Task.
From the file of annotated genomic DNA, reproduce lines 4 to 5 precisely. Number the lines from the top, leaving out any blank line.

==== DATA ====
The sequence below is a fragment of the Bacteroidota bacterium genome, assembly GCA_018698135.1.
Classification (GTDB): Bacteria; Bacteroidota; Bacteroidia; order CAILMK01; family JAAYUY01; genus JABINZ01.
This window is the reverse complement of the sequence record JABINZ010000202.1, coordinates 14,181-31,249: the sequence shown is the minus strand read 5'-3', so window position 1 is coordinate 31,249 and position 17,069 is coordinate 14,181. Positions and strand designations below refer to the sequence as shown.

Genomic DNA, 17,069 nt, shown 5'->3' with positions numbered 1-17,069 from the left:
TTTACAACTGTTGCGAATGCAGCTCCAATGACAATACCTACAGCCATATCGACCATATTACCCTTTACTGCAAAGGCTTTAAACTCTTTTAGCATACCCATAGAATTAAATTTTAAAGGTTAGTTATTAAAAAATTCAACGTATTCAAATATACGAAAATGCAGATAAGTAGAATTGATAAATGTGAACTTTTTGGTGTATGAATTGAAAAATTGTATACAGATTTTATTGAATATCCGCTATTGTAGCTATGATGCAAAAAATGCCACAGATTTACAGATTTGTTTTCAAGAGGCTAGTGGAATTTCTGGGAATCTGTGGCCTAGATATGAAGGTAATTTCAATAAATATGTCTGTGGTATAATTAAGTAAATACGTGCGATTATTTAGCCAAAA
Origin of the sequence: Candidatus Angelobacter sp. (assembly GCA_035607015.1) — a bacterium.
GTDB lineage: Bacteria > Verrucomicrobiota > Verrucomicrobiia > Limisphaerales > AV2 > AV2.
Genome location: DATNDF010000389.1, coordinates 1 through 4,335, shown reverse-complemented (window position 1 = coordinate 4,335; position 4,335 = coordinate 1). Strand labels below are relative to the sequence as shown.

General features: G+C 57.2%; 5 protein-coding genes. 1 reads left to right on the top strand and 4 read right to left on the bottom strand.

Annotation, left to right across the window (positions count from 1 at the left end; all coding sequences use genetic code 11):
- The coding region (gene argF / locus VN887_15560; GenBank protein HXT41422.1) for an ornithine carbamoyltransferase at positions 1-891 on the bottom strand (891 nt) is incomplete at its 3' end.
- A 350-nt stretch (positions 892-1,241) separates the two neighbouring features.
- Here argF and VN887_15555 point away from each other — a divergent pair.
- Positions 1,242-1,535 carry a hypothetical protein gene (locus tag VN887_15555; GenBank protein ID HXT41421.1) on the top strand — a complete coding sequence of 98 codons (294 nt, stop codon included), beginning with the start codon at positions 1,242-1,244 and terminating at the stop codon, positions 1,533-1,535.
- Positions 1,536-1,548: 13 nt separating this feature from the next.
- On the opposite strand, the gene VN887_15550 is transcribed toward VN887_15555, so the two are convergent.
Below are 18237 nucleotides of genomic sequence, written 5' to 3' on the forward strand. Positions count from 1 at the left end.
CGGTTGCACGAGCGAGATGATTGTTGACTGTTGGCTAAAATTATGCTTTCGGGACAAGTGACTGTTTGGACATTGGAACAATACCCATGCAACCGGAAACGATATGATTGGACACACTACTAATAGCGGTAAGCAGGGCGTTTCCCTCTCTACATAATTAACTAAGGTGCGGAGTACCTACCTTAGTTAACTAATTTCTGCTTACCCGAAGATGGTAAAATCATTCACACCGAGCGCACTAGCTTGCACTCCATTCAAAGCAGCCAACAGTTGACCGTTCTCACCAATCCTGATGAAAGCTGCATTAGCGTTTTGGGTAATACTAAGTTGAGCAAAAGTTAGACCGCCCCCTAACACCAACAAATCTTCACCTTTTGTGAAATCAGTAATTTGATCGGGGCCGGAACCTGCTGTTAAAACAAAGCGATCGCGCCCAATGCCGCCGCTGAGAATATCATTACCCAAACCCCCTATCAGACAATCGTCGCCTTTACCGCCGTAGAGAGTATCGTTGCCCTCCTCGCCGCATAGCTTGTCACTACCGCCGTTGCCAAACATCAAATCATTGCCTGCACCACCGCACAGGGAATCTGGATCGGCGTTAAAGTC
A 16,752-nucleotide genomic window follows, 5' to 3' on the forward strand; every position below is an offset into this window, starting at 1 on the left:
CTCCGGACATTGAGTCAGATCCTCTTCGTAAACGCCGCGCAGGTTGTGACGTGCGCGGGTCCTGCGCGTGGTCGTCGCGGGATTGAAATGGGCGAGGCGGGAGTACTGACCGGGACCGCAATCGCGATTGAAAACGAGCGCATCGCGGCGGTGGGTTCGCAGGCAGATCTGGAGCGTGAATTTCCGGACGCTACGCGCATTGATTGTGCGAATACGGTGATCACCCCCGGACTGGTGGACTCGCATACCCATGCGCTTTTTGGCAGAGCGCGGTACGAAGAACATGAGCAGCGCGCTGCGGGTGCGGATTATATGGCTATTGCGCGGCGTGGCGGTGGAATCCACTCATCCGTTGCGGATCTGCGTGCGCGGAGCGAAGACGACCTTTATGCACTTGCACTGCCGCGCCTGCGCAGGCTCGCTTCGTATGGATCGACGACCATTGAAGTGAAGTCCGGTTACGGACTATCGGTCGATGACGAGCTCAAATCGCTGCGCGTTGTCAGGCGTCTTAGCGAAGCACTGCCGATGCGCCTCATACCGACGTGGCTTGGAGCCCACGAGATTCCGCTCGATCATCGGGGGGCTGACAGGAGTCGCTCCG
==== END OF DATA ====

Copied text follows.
Genomic DNA, 17,069 nt, shown 5'->3' with positions numbered 1-17,069 from the left:
TTTACAACTGTTGCGAATGCAGCTCCAATGACAATACCTACAGCCATATCGACCATATTACCCTTTACTGCAAAGGCTTTAAACTCTTTTAGCATACCCATAGAATTAAATTTTAAAGGTTAGTTATTAAAAAATTCAACGTATTCAAATATACGAAAATGCAGATAAGTAGAATTGATAAATGTGAACTTTTTGGTGTATGAATTGAAAAATTGTATACAGATTTTATTGAATATCCGCTATTGTAGCTATGATGCAAAAAATGCCACAGATTTACAGATTTGTTTTCAAGAGGCTAGTGGAATTTCTGGGAATCTGTGGCCTAGATATGAAGGTAATTTCAATAAATATGTCTGTGGTATAATTAAGTAAATACGTGCGATTATTTAGCCAAAA